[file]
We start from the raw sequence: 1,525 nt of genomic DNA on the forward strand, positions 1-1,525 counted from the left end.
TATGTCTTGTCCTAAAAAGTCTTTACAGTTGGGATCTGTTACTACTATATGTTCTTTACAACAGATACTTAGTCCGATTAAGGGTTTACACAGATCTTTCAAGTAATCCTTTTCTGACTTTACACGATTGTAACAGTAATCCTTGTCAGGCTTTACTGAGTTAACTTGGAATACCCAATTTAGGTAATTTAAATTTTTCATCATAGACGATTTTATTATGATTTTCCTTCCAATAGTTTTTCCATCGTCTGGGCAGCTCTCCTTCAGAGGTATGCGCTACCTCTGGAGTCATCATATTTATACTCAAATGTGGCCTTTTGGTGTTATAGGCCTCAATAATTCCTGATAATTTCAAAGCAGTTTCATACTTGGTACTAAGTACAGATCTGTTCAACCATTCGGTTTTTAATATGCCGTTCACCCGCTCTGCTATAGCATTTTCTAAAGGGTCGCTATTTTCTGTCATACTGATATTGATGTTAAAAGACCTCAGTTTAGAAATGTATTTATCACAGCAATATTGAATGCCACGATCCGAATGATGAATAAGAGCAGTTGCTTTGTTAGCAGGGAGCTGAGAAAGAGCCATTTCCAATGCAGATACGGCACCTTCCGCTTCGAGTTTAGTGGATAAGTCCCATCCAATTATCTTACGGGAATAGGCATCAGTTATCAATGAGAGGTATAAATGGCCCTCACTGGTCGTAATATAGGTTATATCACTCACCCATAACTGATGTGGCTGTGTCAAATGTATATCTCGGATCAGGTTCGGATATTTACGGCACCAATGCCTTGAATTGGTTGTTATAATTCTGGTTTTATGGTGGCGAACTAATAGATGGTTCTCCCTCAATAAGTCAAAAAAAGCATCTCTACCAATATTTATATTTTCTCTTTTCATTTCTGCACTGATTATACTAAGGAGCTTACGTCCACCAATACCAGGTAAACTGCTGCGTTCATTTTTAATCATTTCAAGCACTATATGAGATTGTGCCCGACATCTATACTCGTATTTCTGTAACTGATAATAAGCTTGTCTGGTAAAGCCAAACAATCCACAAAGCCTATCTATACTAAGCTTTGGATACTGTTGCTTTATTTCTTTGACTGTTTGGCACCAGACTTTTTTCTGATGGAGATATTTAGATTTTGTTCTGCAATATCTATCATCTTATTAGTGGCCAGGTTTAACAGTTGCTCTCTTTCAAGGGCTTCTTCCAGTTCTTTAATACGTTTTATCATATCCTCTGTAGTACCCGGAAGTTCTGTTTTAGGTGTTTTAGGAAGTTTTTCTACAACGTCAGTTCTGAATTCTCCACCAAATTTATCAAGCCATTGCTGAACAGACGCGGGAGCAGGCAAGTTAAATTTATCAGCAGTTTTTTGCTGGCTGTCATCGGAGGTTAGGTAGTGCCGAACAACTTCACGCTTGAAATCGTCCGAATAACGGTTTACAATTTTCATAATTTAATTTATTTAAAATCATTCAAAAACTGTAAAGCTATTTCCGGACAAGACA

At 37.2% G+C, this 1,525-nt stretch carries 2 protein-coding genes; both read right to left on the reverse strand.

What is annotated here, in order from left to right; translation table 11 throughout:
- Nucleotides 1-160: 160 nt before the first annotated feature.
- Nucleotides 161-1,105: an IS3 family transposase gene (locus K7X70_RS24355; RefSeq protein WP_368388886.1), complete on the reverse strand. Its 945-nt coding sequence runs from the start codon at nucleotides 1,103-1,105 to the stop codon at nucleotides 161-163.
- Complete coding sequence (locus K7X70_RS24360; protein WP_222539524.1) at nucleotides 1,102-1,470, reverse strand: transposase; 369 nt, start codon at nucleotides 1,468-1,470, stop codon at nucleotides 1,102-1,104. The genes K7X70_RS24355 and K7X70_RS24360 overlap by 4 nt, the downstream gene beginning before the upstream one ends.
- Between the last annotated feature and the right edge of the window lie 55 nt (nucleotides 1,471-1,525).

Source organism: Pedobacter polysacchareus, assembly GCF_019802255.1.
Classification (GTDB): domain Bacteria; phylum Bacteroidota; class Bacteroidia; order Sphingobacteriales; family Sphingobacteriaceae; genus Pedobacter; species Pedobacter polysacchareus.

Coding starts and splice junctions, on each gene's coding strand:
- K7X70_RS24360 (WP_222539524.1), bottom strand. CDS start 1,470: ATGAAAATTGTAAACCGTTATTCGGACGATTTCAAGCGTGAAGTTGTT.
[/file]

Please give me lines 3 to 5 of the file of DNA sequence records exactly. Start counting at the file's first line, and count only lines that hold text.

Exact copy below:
At 37.2% G+C, this 1,525-nt stretch carries 2 protein-coding genes; both read right to left on the reverse strand.

What is annotated here, in order from left to right; translation table 11 throughout:
- Nucleotides 1-160: 160 nt before the first annotated feature.